A lot of events had happened around this time in my life and it was all overwhelming. Really though, there are always going to be distractions from free work. It's funny, since I've started this project I've had two children, sold one house, purchased another, changed jobs 2 times voluntarily, and got dumped on my ass once because an employer didn't play nice with the IRS. This product has been wearing on me for a while and the words you're reading are basically what my close friends and coworkers have been hearing from me for years.

About 4 years ago I put out a bit of an SOS. That was the first upswing in series of akward cycles of disgust, acceptance, small effort, tiny release, finally ending with denial induced procrastination - "I just did a thing, you should be happy with the thing. I'll pick this up in a few months." Each cycle I would get maybe 1/4 of what needed to be done completed and then fall off. This is how I ended up with nearly 90 issues out there. Ninety. Issues. The project only has 430 lines of code, how can it have 90 issues?!

This is open source and it's all out in the, ahem, open. There sat 90 fingers pointing at me for the world to see. This guy is failing. Every time I would open up my issue list, there was more. For one person it felt pretty unsurmountable. At this point I can just hear you saying, "It's open source, you don't have to do it alone. You should have just accepted the pull requests and moved on." The problem lies above where I mentioned that I felt obligated to meet some self perceived level of quality. Very little of the code being sent my way was meeting that imaginary quality bar. In reality, the problem was me. I had failed to provide any feedback. If something wasn't right then I should have responded and tried to set some expectations about what I wanted the final outcome to be. Instead, I just let the valuable feedback and code sit there and rot.

It's silly for me to expect someone else to play an open source game with me when I haven't told them the rules. Heck, I didn't even know the rules. I just knew when the solution didn't feel right or complete. You can't run a project like that. It doesn't work and I think I've done a good job at proving that. I was about rock bottom mentally on this project and the way I saw it, I had 3 options:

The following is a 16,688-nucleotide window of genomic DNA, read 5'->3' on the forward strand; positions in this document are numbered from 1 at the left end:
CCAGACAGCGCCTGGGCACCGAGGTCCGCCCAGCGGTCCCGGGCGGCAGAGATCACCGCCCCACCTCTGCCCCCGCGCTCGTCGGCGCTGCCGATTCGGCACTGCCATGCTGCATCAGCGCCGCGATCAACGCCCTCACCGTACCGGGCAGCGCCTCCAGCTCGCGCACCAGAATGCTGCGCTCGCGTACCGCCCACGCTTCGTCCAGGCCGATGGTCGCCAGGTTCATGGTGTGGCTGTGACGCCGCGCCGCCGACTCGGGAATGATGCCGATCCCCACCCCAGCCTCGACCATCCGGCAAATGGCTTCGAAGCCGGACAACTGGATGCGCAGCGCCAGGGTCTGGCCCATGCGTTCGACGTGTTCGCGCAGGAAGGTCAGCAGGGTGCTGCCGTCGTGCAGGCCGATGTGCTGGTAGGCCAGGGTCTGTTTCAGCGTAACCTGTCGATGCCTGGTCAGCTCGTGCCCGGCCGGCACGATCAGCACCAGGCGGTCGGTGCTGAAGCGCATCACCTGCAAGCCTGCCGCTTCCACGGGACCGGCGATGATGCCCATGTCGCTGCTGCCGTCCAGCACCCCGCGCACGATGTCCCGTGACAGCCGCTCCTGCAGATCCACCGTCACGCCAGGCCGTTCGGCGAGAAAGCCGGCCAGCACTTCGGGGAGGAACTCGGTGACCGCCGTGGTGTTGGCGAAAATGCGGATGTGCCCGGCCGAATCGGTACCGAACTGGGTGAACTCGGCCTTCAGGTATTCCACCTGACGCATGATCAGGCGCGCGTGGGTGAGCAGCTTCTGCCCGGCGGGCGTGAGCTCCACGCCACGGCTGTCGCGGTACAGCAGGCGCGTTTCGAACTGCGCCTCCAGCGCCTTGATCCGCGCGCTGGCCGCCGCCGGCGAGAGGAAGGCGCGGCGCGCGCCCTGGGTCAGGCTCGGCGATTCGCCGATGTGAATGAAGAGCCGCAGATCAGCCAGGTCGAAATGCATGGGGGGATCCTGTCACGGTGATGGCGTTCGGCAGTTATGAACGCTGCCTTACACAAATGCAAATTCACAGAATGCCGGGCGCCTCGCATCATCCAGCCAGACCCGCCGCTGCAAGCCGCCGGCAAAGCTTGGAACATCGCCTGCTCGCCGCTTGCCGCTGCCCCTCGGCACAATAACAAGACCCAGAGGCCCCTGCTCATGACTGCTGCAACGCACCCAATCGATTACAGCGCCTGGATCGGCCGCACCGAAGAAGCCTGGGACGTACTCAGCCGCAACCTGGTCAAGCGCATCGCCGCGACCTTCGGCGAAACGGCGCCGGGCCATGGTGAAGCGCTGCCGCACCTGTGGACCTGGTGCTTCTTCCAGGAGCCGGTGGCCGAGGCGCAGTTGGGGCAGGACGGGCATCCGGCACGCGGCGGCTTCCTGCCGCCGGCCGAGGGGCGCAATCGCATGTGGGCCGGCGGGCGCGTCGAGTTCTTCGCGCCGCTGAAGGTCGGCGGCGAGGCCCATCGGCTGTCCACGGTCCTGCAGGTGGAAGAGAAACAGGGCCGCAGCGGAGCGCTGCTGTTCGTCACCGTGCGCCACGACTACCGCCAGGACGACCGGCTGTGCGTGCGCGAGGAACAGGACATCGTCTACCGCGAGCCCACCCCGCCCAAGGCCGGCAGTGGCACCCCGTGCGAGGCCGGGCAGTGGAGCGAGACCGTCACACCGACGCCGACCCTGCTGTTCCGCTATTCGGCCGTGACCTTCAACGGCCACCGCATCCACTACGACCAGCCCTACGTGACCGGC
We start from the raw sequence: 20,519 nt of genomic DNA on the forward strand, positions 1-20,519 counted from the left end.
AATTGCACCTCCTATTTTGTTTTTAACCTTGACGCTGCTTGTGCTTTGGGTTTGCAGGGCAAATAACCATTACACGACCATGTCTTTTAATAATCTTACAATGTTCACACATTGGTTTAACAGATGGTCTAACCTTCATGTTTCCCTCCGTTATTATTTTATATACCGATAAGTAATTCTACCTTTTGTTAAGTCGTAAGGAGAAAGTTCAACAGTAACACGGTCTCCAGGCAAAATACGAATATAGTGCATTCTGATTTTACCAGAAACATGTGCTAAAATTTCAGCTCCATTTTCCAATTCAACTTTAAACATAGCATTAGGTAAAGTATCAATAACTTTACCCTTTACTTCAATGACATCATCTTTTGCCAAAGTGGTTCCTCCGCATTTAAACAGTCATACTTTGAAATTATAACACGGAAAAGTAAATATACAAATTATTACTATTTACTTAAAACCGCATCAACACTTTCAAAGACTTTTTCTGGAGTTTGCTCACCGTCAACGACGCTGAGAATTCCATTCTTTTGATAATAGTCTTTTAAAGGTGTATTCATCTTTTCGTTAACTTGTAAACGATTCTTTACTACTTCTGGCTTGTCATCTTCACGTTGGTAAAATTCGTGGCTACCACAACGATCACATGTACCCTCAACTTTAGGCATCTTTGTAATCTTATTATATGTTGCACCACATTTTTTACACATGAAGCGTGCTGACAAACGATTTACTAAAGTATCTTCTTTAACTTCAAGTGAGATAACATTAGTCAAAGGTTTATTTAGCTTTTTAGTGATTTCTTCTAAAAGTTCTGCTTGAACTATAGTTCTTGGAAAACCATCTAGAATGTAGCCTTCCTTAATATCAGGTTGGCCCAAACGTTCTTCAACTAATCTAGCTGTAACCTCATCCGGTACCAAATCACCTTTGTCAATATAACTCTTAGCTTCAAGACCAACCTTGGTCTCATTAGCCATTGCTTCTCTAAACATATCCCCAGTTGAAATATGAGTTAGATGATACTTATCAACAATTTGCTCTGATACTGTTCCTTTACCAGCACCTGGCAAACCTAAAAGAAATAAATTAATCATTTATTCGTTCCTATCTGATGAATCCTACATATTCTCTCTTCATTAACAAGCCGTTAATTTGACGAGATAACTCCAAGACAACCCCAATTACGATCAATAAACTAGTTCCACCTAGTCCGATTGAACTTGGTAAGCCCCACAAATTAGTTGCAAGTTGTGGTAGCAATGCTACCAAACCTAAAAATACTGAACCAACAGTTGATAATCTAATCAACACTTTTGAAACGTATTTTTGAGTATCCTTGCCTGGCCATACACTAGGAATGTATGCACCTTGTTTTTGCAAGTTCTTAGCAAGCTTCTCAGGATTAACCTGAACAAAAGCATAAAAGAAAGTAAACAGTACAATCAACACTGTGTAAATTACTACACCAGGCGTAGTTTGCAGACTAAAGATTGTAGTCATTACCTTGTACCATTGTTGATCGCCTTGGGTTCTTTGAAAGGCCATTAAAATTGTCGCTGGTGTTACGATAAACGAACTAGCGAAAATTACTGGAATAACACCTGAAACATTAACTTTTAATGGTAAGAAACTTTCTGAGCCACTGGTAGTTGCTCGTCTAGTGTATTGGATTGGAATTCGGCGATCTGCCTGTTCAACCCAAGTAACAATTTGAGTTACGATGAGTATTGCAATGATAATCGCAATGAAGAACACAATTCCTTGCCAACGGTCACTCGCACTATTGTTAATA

1. Call it quits - Just throw my hands up and walk away. Put a note on the README letting everyone know that this project is dead. I seriously considered this one, but I felt like leaving when the project was in such terrible shape would be a huge disservice to the many existing users.
  2. Hand off the project - There was already a couple of well established forks out there, so this never felt useful. The people I would have handed it off to were already well into building their vision of this widget. When I looked at the forks I was impressed with the stuff they had done, but it didn't feel like something I would want to use.
  3. Suck it up - Go through the long process of wading through the issues and pull requests and try to make sense out of the madness.

It wasn't until I was on the other side of the pull request that how this process goes finally clicked. I wanted to add a small feature to elixir and stumbled on their excellent document on contributions. There it was, everything I needed to know about getting my code accepted. I knew exactly what was expected of me and I followed the rules laid out in that document. Within no time my pull request had been accepted and that issue was closed and gone. Huh, so that's how it should work. That was a smooth process.